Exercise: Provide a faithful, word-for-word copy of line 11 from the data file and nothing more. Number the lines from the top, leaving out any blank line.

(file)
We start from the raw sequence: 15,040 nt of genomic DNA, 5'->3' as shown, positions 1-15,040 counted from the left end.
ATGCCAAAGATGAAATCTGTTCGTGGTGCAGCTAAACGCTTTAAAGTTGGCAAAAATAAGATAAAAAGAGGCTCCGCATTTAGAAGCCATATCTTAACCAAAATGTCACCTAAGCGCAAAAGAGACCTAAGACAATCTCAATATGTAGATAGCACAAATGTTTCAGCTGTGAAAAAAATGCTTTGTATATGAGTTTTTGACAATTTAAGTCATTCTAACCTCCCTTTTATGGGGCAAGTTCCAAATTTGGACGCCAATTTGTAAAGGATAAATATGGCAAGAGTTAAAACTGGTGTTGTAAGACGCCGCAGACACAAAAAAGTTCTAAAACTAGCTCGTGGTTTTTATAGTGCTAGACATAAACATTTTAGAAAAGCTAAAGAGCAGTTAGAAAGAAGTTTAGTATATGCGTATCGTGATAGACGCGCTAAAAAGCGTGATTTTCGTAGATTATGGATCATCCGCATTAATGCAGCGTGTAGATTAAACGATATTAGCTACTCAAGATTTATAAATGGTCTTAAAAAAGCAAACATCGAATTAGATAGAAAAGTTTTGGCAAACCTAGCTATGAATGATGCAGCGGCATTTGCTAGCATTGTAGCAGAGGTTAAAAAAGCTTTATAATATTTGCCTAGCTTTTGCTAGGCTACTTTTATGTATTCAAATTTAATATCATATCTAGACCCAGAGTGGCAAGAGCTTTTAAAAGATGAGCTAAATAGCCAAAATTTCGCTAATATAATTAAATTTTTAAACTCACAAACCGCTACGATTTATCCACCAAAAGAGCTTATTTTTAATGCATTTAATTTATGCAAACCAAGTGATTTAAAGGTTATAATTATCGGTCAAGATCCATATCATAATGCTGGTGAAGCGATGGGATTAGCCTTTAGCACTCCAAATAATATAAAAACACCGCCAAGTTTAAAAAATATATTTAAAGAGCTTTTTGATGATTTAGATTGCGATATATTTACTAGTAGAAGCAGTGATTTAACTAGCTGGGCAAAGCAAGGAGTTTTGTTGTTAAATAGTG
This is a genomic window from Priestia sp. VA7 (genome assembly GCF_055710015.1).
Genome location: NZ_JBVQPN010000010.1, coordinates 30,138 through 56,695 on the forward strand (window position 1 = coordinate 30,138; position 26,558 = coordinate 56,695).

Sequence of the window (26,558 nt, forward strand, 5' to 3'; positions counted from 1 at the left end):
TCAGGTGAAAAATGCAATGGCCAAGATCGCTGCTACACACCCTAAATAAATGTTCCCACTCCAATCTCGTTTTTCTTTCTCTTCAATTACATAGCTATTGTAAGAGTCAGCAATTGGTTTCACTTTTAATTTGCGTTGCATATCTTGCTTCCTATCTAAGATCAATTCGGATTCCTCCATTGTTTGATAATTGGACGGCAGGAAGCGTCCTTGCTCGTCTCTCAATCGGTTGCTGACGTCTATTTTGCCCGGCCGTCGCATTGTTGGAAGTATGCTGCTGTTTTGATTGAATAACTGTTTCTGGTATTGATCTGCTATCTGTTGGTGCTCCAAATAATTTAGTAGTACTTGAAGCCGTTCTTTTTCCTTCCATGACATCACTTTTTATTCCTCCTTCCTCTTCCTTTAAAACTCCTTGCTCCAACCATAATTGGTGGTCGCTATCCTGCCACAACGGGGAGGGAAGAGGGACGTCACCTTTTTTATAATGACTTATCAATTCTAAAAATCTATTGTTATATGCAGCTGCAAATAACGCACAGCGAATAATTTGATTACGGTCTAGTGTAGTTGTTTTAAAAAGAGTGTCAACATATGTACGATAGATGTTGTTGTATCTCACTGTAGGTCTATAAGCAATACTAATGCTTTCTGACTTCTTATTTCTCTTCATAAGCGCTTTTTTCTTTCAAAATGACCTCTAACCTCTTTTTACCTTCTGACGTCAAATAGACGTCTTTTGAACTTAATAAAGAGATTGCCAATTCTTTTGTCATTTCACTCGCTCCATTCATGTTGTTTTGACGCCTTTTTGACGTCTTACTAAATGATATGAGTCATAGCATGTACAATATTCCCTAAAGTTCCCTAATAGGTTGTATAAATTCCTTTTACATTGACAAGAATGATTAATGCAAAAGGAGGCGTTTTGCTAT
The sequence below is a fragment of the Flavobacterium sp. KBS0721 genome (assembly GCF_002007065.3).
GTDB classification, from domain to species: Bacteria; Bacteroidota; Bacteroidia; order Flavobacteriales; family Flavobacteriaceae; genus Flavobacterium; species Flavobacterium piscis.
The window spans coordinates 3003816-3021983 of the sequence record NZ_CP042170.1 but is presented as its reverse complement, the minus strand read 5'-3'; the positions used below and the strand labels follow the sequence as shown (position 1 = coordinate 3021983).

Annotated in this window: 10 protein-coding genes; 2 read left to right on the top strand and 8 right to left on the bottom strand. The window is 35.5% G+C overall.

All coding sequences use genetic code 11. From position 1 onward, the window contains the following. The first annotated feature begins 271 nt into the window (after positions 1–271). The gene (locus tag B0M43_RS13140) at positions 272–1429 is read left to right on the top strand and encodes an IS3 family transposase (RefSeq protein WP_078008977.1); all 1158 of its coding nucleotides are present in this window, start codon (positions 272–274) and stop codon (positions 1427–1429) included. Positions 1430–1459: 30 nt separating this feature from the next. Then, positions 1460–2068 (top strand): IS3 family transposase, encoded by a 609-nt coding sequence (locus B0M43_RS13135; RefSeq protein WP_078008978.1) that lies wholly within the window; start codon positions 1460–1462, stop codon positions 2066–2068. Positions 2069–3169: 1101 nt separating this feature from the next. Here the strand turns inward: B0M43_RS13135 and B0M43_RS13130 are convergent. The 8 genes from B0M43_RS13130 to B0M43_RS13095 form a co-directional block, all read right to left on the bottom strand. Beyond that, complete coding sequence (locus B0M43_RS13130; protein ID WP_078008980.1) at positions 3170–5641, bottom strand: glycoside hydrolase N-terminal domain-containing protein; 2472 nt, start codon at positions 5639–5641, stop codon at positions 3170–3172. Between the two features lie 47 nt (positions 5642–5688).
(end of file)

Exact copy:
All coding sequences use genetic code 11. From position 1 onward, the window contains the following. The first annotated feature begins 271 nt into the window (after positions 1–271). The gene (locus tag B0M43_RS13140) at positions 272–1429 is read left to right on the top strand and encodes an IS3 family transposase (RefSeq protein WP_078008977.1); all 1158 of its coding nucleotides are present in this window, start codon (positions 272–274) and stop codon (positions 1427–1429) included. Positions 1430–1459: 30 nt separating this feature from the next. Then, positions 1460–2068 (top strand): IS3 family transposase, encoded by a 609-nt coding sequence (locus B0M43_RS13135; RefSeq protein WP_078008978.1) that lies wholly within the window; start codon positions 1460–1462, stop codon positions 2066–2068. Positions 2069–3169: 1101 nt separating this feature from the next. Here the strand turns inward: B0M43_RS13135 and B0M43_RS13130 are convergent. The 8 genes from B0M43_RS13130 to B0M43_RS13095 form a co-directional block, all read right to left on the bottom strand. Beyond that, complete coding sequence (locus B0M43_RS13130; protein ID WP_078008980.1) at positions 3170–5641, bottom strand: glycoside hydrolase N-terminal domain-containing protein; 2472 nt, start codon at positions 5639–5641, stop codon at positions 3170–3172. Between the two features lie 47 nt (positions 5642–5688).